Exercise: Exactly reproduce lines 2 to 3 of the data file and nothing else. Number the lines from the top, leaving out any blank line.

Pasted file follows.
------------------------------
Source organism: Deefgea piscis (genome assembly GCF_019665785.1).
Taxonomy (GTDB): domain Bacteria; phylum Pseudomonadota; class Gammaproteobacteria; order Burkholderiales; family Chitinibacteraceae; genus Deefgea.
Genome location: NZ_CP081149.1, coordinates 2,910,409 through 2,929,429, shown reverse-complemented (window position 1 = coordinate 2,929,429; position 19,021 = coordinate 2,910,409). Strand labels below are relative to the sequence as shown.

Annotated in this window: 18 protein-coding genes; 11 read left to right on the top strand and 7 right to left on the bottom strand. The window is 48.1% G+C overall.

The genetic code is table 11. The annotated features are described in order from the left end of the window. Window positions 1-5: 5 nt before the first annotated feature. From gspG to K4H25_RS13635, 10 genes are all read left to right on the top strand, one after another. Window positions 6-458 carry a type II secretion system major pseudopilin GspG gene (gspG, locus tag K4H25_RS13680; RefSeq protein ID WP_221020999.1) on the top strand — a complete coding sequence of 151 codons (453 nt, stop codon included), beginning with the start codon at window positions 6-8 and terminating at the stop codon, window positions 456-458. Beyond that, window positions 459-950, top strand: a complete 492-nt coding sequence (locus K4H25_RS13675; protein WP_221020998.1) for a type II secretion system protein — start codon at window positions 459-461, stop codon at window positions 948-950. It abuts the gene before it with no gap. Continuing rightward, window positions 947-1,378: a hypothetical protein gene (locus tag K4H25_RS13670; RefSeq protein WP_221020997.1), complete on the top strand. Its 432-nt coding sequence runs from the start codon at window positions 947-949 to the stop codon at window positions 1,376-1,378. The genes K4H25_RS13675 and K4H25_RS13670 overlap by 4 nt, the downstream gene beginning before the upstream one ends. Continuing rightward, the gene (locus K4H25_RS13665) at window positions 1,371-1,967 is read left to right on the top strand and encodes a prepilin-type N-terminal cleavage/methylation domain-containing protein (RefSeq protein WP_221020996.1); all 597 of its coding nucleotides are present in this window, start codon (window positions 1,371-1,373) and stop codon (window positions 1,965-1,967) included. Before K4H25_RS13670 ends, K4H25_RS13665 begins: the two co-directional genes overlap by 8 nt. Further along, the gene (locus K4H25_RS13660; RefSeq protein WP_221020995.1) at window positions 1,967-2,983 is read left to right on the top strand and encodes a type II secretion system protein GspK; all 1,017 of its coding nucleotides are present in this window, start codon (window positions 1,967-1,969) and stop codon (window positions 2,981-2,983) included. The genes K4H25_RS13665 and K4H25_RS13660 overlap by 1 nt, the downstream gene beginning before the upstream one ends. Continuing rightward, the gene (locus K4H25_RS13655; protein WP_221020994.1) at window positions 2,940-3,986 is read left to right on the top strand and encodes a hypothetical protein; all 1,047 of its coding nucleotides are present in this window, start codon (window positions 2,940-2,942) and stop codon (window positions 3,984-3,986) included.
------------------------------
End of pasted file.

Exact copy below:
Taxonomy (GTDB): domain Bacteria; phylum Pseudomonadota; class Gammaproteobacteria; order Burkholderiales; family Chitinibacteraceae; genus Deefgea.
Genome location: NZ_CP081149.1, coordinates 2,910,409 through 2,929,429, shown reverse-complemented (window position 1 = coordinate 2,929,429; position 19,021 = coordinate 2,910,409). Strand labels below are relative to the sequence as shown.